So believe me when I say, I am quite positive that the lowcarb effect is not just placebo effect. As for paleo, I guess the paleo 'upgrade' from lowcarb could concievably be written off as placebo. Certainly, I did not feel as huge a change from lowcarb to paleo as there was from SAD to lowcarb, but a lot of that could be because even when only eating lowcarb, my favorite foods were always lots of steak and butter. I was not a huge PUFA eater and lowcarb Atkins types really have not, IME, had any major issues with saturated fat. Whole natural foods, meat, and bacon are IME, already favored greatly in the Atkins community. So really, it was not a huge switch for me to go from lowcarb to paleo. In fact, it seemed the most natural obvious logical next step.

2
Ce0b5fd94b1034e96cf710b6f138c29d

on December 06, 2010
at 10:13 PM

Given typical HG infant mortality rates, that we're better off consulting paediatricians?

That being said, I think that there's probably all sorts of fascinating work to be done in terms of cross-cultural studies of shamanism.

1
89e238284ccb95b439edcff9e123671e

(10299)

on February 12, 2011
at 12:16 PM

from a review of: "Michael Winkelman, Shamanism: A biosocial paradigm of consciousness and healing." that appeared in the journal Evolutionary Psychology:

[...] despite its prehistoric origins, shamanic consciousness holds great relevance for dealing with modern-day psychosocial problems. In the chapter on ???Shamanistic Therapies???, he reviews how the various aspects of shamanism???the social rituals, mystical experiences created by psychedelic drugs and other parasympathetic means, and invocation of spirits???all contribute to its healing effectiveness. To varying extents, the therapeutic benefits of shamanic rituals are tied to its ???psycholytic??? (mind-dissolving) aspects, associated with the universal shamanistic theme of ???death-and-rebirth.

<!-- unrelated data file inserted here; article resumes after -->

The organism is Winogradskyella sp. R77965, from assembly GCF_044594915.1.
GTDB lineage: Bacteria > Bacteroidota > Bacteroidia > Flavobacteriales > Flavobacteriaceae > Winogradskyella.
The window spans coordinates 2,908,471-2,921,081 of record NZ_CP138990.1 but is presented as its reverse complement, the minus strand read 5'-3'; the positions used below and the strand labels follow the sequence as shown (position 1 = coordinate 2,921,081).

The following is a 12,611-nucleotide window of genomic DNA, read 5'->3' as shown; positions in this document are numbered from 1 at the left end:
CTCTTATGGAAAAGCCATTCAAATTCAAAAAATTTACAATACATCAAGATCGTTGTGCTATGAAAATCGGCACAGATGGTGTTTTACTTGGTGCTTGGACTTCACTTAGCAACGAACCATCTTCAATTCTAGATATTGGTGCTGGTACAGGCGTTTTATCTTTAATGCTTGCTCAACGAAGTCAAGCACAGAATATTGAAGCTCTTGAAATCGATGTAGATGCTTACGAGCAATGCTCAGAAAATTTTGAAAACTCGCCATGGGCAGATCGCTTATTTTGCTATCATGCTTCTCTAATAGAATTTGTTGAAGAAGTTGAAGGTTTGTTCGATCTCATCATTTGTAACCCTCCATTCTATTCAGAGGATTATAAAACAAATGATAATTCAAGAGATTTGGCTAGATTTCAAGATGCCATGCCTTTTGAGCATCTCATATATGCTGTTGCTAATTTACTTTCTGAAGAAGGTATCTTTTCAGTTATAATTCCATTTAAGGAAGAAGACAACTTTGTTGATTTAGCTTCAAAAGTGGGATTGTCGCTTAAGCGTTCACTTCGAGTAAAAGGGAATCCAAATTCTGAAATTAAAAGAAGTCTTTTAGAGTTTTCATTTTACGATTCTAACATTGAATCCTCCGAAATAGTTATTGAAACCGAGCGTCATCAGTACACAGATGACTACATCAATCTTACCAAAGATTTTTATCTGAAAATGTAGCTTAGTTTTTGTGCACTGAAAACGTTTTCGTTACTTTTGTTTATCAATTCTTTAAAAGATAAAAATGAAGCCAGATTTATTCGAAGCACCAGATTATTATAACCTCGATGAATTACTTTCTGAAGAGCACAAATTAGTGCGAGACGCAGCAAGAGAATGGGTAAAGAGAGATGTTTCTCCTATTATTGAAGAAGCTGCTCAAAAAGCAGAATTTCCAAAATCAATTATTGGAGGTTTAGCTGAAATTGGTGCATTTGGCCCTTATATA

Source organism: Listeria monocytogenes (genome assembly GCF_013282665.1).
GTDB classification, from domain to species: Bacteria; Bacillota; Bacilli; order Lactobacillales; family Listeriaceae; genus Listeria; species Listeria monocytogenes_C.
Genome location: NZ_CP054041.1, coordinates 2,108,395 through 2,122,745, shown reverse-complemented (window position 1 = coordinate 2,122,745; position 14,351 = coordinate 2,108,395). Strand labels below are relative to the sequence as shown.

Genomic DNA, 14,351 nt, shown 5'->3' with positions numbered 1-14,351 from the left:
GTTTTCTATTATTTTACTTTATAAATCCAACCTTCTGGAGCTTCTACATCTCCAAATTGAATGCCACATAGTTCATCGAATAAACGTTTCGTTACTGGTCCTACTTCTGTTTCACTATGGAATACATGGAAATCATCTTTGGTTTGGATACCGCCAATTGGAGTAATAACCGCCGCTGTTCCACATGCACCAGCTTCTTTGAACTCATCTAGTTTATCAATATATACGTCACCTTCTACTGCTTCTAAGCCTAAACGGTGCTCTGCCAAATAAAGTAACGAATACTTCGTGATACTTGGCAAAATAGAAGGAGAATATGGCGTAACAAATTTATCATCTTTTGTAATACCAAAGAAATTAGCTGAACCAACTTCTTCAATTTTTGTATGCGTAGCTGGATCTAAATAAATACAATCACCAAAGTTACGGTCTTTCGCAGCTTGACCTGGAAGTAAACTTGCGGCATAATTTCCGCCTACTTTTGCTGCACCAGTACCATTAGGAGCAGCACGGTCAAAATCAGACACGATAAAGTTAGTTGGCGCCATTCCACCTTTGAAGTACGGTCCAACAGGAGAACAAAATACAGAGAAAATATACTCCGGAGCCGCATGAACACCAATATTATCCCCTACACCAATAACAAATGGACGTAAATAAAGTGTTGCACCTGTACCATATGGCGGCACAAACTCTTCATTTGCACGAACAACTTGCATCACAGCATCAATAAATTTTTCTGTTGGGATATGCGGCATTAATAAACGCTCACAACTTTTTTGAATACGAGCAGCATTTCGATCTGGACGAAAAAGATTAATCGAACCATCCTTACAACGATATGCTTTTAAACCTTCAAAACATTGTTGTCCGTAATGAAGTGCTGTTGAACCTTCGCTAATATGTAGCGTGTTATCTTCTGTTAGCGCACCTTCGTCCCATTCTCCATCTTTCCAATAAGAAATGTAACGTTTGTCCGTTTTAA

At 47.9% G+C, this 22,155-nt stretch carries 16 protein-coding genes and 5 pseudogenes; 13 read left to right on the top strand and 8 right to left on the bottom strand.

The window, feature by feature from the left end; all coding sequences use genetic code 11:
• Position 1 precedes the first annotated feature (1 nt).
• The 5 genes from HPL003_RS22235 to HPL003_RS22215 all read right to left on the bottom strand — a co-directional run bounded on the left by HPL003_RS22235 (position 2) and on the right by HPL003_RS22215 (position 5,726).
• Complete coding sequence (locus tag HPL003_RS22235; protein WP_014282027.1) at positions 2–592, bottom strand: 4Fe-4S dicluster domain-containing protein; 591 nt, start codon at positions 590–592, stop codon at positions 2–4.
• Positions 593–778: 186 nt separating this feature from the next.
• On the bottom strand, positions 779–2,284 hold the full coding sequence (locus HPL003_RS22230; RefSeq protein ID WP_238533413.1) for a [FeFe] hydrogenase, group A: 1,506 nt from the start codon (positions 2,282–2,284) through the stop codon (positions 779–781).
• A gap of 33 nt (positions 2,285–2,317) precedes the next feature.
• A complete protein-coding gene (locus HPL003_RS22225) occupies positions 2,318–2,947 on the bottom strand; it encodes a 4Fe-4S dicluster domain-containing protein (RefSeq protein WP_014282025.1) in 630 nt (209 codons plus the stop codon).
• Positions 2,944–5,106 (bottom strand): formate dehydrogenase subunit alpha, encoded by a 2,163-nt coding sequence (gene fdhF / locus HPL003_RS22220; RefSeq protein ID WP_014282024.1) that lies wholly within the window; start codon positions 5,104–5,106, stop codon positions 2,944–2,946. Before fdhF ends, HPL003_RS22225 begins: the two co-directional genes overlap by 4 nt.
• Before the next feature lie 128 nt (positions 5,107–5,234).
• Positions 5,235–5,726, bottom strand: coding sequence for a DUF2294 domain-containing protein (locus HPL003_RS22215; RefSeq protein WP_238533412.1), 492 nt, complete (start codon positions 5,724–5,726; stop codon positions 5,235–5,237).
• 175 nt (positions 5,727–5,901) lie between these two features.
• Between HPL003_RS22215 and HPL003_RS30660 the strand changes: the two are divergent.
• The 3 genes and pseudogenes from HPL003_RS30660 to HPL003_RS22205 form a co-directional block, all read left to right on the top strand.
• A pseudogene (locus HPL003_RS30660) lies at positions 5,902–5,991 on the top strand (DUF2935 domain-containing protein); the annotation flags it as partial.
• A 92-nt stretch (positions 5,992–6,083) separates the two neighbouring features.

1
D5cde8031564f905260ce9aa7a1f5e2c

on December 07, 2010
at 02:37 PM

One area in which shamanistic practice has actual, measured benefits that are only now being explored by science is the use of entheogenic plants (or synthetic versions) for treating psychological disorders - depression and addiction, primarily.

A recent pilot study of terminal cancer patients found that a single dose of psilocybin - the active substance in "magic mushrooms" - wrought numerous subjective benefits: reduced depression and anxiety, reduced need for pain medication, improved "acceptance" of death.

Ibogaine (a plant used in some Central West African groups as a traditional medicine) is effective at reducing amphetamine, opiate, alcohol and cocaine cravings in addicts, and it actually can reduce or prevent relapse after treatment.

Similar work is underway with ayahuasca, the Amazonian vine brew, but nothing concrete - just pubmed stuff about the neural effects of administration, the safety (it's physically safe), and lots of positive anecdotes.

This stuff has to be approached with caution and treated with respect, but there's definite clinical potential.

77877f762c40637911396daa19b53094

(78467)

on February 12, 2011
at 06:02 PM

I'd also like to add that there are "entheogens" such as Amanita Muscaria that can actually physically heal as well. People have cured athritis and gained lost eyesight back with the use of Amanita Muscaria.

0
82166cc32b6cf26de33b69f58fb583b1

on February 12, 2011
at 03:22 PM

There's a branch of modern science that studies medicines used by traditional cultures. These scientists analyze and test old drugs to figure out whether they really work.

Some modern prescription drugs were discovered this way. This branch of science is called ethnopharmacology and its has its own journals. For example:

Journal of Ethnopharmacology

If you google "ethnopharmacology" you can track down dozens or hundreds of modern drugs that derive from traditional ones. Vincristinem, reserpine, and Artemisinin are examples.

I'll give one example of a paleo drug that is in this category. Until recently it was widely used in hospitals, but in the last few years it has been replaced by better drugs.

It's a drug that everyone here has probably heard of, curare. It was discovered by South American hunter gatherers. They used it as poison on their arrows. In 1596 a European explorer mentioned it for the first time in a book; in 1780 a European scientist studied it for the first time; in 1850 an English doctor discovered that it was a good treatment for tetanus.

In 1870, Burroughs Wellcome (a pharmaceutical company which is now part of GlaxoSmithKline) began selling curare tablets. The hunter-gatherers' arrow poison had become something Europeans bought in a drugstore.

In 1935 a scientist isolated the active component, d-tubocurarine. Starting in the early 1940s, it was routinely used by anesthesiologists to paralyze patients during surgery. Recently it has been replaced by better drugs.